|Alexander Karl a8faf9e4ca||1 month ago|
|src||8 months ago|
|.drone.yml||8 months ago|
|API v1.md||1 year ago|
|Corefile||1 year ago|
|Dockerfile||1 year ago|
|README.md||8 months ago|
|TODO.md||2 years ago|
|docker-compose.yml||8 months ago|
As the name suggests, a HTTP based REST API to create, read, update and delete resource records of domains, generating RFC 1035 conform files.
Currently, there are two backends to use:
More precise, the in-memory backend. Stores the domains and their records in memory and forgets them upon shutdown. Most likely, you want this only for debugging purposes. The memory backend has no configurable settings.
The SQL-based backend. Stores the domains and records in tables. You want this backend for production use, as it allows you to restart the executable as often as you like. Also, thanks to basing on the database, you can scale the software up as you desire. Configurable settings are:
||“root”||The database server user to use|
||"”||The database server user password to use|
||“sql”||The database server to use|
||“db”||The database to use|
To write your own backend, implement the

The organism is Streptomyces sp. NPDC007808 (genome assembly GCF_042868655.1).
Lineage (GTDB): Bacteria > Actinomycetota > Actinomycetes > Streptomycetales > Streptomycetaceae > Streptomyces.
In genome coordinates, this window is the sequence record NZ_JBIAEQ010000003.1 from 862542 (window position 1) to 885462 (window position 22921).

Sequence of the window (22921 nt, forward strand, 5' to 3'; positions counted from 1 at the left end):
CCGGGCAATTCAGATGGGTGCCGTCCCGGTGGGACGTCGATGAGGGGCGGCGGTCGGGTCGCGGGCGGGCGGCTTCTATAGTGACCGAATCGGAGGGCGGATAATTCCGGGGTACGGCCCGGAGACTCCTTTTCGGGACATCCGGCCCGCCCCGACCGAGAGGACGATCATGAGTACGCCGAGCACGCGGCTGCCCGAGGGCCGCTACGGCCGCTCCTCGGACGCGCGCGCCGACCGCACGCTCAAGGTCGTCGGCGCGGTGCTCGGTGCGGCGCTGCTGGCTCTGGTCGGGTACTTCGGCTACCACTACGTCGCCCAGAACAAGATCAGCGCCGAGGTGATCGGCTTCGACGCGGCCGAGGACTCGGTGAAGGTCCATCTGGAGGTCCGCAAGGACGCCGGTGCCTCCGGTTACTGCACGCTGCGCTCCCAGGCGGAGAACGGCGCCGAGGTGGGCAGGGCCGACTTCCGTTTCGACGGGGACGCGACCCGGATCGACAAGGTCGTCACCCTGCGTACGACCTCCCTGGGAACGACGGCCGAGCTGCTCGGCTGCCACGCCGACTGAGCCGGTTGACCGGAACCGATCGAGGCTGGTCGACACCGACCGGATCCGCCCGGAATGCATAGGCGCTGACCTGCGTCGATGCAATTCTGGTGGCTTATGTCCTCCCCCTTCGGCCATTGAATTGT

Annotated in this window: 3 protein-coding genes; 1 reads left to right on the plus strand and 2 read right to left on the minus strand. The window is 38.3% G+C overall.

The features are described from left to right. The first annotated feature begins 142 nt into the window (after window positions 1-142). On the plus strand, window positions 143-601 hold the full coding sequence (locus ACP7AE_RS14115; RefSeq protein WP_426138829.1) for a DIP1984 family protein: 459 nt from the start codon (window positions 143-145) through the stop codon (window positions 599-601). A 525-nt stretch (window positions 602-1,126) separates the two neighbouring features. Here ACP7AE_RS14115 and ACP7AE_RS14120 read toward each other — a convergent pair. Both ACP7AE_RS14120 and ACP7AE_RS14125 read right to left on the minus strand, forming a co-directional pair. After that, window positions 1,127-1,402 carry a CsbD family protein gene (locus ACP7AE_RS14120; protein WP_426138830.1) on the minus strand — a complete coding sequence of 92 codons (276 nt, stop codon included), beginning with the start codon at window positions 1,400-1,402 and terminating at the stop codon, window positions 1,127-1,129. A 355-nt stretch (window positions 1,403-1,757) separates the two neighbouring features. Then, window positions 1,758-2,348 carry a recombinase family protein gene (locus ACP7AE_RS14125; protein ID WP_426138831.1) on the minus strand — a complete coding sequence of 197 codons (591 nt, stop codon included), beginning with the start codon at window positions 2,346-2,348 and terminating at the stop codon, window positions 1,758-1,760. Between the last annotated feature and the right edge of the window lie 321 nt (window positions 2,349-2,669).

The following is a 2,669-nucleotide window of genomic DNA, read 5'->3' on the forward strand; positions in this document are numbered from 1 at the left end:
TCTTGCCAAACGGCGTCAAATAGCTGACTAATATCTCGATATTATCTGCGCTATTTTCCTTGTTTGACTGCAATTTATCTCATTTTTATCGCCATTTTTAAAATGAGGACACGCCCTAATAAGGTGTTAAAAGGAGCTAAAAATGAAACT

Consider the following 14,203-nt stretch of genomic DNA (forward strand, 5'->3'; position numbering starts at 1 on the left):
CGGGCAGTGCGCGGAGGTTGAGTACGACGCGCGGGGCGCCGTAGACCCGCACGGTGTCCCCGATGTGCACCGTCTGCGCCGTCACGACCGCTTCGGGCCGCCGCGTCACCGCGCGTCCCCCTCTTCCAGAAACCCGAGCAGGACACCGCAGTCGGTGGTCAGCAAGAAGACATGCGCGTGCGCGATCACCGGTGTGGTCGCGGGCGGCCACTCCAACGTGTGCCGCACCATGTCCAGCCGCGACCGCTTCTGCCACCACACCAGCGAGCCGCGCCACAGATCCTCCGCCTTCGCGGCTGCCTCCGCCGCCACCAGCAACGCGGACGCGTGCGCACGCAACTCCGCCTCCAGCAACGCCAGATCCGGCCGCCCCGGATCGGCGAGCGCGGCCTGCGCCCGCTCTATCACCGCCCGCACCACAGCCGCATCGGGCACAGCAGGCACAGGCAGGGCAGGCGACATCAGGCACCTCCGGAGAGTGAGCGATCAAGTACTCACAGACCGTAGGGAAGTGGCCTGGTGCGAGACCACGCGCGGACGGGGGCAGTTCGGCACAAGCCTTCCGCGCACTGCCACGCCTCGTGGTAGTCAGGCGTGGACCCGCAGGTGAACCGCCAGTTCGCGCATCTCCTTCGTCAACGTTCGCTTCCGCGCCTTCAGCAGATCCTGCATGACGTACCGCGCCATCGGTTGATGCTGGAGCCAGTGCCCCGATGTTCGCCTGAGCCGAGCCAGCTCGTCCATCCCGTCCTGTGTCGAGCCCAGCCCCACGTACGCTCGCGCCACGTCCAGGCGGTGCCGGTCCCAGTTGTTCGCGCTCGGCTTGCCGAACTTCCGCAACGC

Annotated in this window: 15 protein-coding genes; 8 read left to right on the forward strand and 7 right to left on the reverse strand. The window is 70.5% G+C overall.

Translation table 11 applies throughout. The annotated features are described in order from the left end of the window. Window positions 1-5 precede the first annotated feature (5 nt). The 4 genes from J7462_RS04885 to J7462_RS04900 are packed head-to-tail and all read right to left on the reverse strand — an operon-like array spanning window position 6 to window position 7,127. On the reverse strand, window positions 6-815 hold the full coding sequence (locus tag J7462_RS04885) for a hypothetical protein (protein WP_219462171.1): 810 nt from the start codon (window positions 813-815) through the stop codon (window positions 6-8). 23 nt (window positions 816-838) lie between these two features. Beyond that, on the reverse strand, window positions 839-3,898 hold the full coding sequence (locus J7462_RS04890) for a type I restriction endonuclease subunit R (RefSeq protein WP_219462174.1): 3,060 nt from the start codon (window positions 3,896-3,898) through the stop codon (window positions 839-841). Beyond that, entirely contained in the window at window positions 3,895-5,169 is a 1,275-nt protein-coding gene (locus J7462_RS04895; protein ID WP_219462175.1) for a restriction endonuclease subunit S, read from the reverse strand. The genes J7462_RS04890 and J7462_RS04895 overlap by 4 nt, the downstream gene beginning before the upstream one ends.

storage interface, found in
src/storage/storage.go, then switch the backend in the
main function of
src/main.go. Have a look at
sql backends for reference.
Have a look at the
docker-compose file, which covers the typical use case:
dynagorunning on port
80/tcp, writing Zonefiles to a persistent volume
mysqlcontainer storing the database on a persistent volume, linked to the
corednscontainer hosting the Zonefiles with a refresh time of 10 seconds, exposing
You may want to install a reverse HTTP proxy in front of the
dynago container, e.g.
traefik, to encrypt your traffic and add a layer of authentication.
If used in a production scenario, you may want to alter the Corefile to allow zone transfers, for example with
transfer to 220.127.116.11, and spin up another DNS server pulling zones from the master.